El Modena Post Office
(January 25, 1888 – July 22, 1961)
Here is another example of where a community was named for a post office, rather than the other way around. The community here had originally been known as Modena (after a town in Italy), but that name was refused by the Post Office Department, so the first post office in 1887 was named Earlham (after a Quaker college in Indiana). But after less than a year, someone hit on the idea of combining a Spanish “El” with the Italian “Modena” and El Modena was born.
It was not all smooth sailing, however. In 1910, some grammatical purist got the Post Office Department to change the Modena to Modeno, to match the masculine El, ignoring the fact that the name was a hybrid. “About twenty-five years ago it was Earlham. Then the name of this place was changed to Modena, but that was easily confused with Madera and Modesto so the ‘El’ was prefixed and it has been El Modena since then. But ‘Uncle Sam’ has been studying Spanish and determined to correct the mistake, according to the rules of grammar, and not allow a masculine article to limit a feminine ending noun. So the El Modena post office for some months has been El Modeno and will so continue. However, mail will continue to be passed out to the proper parties, even if the ending stroke of the name is an upward right curve instead of a horizontal right curve. This action does not affect the El Modena school district, or the name of anything else that has borne the name El Modena, excepting the post office. As it now bears a masculine name there need be no fears entertained of any further trouble.” (Santa Ana Register, 10-27-1910) It took sixty years to undo the damage, and by then, the El Modeno [sic] Post Office had been reduced to a branch of Orange.
In 1919, the Post Office Department announced plans to close the El Modena Post Office (there are some indications they may not have been able to find anyone willing to serve as postmaster). “When El Modena people learned that the post office at El Modena was to be discontinued they sent a petition to Washington, D.C., asking that they might keep their post office. Their request was granted nd the post office is to be installed in the El Modena Store with Mrs. Lee Barnett as post mistress.” (Santa Ana Register, 4-11-1919)
John H. Vestal, 1888-1889
John Vestal (1840-1915) was the brother of David Vestal, who was running the El Modena Store at the time. He later moved to Whittier.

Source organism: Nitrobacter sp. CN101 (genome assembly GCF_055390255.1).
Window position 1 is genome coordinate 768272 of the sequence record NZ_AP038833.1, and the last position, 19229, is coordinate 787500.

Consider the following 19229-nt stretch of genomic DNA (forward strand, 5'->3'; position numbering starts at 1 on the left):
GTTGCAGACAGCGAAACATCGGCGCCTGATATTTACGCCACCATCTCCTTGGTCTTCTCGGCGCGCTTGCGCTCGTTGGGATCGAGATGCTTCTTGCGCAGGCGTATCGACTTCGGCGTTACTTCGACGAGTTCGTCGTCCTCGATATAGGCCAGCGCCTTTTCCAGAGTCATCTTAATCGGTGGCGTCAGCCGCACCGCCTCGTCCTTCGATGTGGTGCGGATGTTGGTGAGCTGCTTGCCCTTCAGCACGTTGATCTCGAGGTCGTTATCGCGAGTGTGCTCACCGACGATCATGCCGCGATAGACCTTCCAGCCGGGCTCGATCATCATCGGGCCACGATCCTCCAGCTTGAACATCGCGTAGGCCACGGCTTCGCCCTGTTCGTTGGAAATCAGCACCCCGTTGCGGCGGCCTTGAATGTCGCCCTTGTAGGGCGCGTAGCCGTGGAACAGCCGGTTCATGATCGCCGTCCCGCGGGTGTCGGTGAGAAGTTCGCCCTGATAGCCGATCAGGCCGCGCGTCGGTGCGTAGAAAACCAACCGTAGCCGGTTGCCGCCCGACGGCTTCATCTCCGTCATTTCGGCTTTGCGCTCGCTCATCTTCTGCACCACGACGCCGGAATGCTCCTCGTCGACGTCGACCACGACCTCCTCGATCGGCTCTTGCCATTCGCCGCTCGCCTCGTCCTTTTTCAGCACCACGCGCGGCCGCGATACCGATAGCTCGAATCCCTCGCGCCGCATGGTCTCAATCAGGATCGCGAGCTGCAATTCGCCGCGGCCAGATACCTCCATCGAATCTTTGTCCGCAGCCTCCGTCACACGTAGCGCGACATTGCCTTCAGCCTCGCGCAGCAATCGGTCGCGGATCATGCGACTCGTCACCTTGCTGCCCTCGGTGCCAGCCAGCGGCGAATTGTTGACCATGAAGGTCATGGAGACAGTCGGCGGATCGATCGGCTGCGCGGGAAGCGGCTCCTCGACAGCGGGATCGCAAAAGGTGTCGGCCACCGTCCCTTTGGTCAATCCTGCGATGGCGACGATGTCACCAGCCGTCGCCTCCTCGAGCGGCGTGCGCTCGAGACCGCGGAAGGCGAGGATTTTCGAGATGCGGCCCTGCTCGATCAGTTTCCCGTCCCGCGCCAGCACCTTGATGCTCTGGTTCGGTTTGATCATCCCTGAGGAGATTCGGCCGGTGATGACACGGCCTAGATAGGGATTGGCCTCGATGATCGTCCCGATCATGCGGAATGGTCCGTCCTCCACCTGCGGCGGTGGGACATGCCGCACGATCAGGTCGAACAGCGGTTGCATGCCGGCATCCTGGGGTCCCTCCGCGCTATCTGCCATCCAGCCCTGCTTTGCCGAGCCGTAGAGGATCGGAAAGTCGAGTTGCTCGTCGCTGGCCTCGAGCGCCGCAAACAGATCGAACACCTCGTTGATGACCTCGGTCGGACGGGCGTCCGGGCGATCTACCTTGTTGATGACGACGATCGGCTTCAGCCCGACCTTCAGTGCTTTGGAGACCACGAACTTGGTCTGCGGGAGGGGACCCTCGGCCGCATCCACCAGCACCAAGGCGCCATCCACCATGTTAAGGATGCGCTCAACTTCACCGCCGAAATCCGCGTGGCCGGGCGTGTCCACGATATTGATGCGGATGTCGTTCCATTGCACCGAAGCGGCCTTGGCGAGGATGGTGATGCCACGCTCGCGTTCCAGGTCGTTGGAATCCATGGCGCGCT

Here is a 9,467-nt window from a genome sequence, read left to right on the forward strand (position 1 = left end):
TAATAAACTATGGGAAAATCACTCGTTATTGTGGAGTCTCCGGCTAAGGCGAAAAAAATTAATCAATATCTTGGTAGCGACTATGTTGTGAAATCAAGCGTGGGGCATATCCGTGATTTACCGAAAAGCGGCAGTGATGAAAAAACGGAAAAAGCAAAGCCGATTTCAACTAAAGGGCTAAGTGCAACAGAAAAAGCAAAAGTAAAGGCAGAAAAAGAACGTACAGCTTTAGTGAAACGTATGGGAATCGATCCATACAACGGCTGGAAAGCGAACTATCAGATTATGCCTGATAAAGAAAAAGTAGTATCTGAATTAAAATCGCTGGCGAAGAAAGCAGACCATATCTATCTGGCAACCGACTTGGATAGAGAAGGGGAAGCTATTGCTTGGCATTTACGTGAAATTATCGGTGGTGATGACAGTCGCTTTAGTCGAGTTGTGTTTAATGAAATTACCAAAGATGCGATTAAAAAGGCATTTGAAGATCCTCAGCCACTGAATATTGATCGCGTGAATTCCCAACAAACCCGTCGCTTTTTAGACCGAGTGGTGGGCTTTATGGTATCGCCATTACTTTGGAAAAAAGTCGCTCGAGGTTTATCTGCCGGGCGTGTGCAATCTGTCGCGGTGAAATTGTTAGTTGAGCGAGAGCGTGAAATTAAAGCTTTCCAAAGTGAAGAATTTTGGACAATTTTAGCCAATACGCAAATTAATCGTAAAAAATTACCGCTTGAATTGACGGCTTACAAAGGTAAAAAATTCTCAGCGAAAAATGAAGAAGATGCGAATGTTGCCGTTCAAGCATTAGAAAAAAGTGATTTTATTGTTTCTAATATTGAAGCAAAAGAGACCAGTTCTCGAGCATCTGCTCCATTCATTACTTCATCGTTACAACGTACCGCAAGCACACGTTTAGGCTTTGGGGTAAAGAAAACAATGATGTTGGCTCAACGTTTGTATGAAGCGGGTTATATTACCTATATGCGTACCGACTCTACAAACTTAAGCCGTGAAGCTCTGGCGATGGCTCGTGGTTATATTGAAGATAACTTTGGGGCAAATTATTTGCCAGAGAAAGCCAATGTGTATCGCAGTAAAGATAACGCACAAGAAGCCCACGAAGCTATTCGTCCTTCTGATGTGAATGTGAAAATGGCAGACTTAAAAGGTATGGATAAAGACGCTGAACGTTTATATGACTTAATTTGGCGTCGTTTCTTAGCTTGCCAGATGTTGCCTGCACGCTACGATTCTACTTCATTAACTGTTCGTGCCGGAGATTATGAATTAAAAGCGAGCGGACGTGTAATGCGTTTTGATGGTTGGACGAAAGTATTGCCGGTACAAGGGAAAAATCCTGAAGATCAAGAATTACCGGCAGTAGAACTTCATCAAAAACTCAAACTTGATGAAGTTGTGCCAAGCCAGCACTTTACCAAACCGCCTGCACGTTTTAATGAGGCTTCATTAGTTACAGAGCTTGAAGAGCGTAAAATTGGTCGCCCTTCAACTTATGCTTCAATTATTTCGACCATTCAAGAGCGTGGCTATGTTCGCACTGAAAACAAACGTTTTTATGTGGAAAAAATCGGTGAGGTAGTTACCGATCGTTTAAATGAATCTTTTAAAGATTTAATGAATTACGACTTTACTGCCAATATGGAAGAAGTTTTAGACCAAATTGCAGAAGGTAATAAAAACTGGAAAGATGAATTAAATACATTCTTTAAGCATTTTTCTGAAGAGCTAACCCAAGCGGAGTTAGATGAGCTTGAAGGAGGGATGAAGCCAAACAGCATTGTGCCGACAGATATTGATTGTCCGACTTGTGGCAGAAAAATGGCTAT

Richard Pearson, 1889-1896
Richard Pearson also later lived in Whittier, where he served as City Treasurer in the 1910s.
Olive H. Mills, 1896-1899
Olive Mills’ husband, Milton H. Mills, bought the El Modena Store from David Vestal shortly before she became postmaster. She was related to the Crist family, prominent local pioneers. Like a number of El Modena Quakers, the Mills later lived in Whittier.
Ella Burrows, 1899-1902
By the time, the El Modena Post Office was simply seen as an extension of the El Modena Store. An advertisement in the Los Angeles Times (4-6-1901) offers for sale a “Country Store, doing $800 cash business per month; post office in store; storeroom, fixtures and 7 good living-rooms, rent $12.50 per month; sell at invoice; cash only.”
Lillie M. Douglas, 1902
Lillie Douglas served as postmaster for just seven months before resigning.
Mary K. Janeway, 1902-1904
Mary Janeway’s husband, Daniel, owned the El Modena store while his wife was postmaster. They then moved to Whittier where Mrs. Janeway died sometime before 1921.
Daniel W. Lentz, 1904-1909
Daniel Lentz was the next to run the El Modena Store. He sold out in 1908 and died in Orange in 1918.
Andrew G. Lentz, 1909-1911
Andrew Lentz was Daniel Lentz’s brother, who joined him in running the El Modena Store in 1909.
Josiah S. Tabcott, Jr., 1911
Grace Z. Lentz, 1911-1913
The Lentz family continued to own an interest in the El Modena Store until 1917 when they sold “The entire stock and fixtures of the El Modena Store … consisting of fancy and staple groceries, hay and feed, notions, dry goods, boots and shoes, etc.,” all the store fixtures, and a “corrugated iron building.” (Santa Ana Register, 1-9-1917)
Mamie C.A. Roelands, 1913-1919
The Roelands family came to Orange in 1908, then had a five-acre ranch at El Modena, which they sold in 1918. Mamie Roelands lived in Santa Ana in later years.
Lois R. Barnett, 1919-1924
Lee and Lois Barnett came to the area from Texas and in 1919 bought the El Modena Store. Mrs. Barnett served as postmaster for the first five years, followed by her husband. Like other early owners, they lived upstairs over the store.
Thomas C. Barnett, 1924-1940
Though listed as Thomas in the Post Office Department ledger, Barnett is always called Lee in local sources. Lee Barnett ran the El Modena Store until 1940 when he sold out and retired as postmaster. He died in 1953.
Oliver H. Umberham, 1940-1955
Oliver Umberham was running his own grocery store in El Modena when Barnett retired. “Umberham will move the post office to his store building as soon as remodeling work is completed. He takes office February 1, when Barnett retires because of the age limit for postmasters. Umberham was chief clerk for the Southern California Edition company in Santa Ana for nearly 17 years. Mr. and Mrs. Umberham have one son, Chester G. Umberham, an employee of an oil company at Newport Beach.” (Santa Ana Register, 1-24-1940) Though past 75, Lee Barnett was not completely ready to retire yet, and served as Umberham’s assistant for some time.
Chester G. Umberham, 1955-1961
When Oliver Umberham retired in 1955 his son, Chester, took over as postmaster. When El Modena was reduced to a branch office in 1961 he was named the first superintendent.
(You can find more about Orange County’s post offices and postmasters here)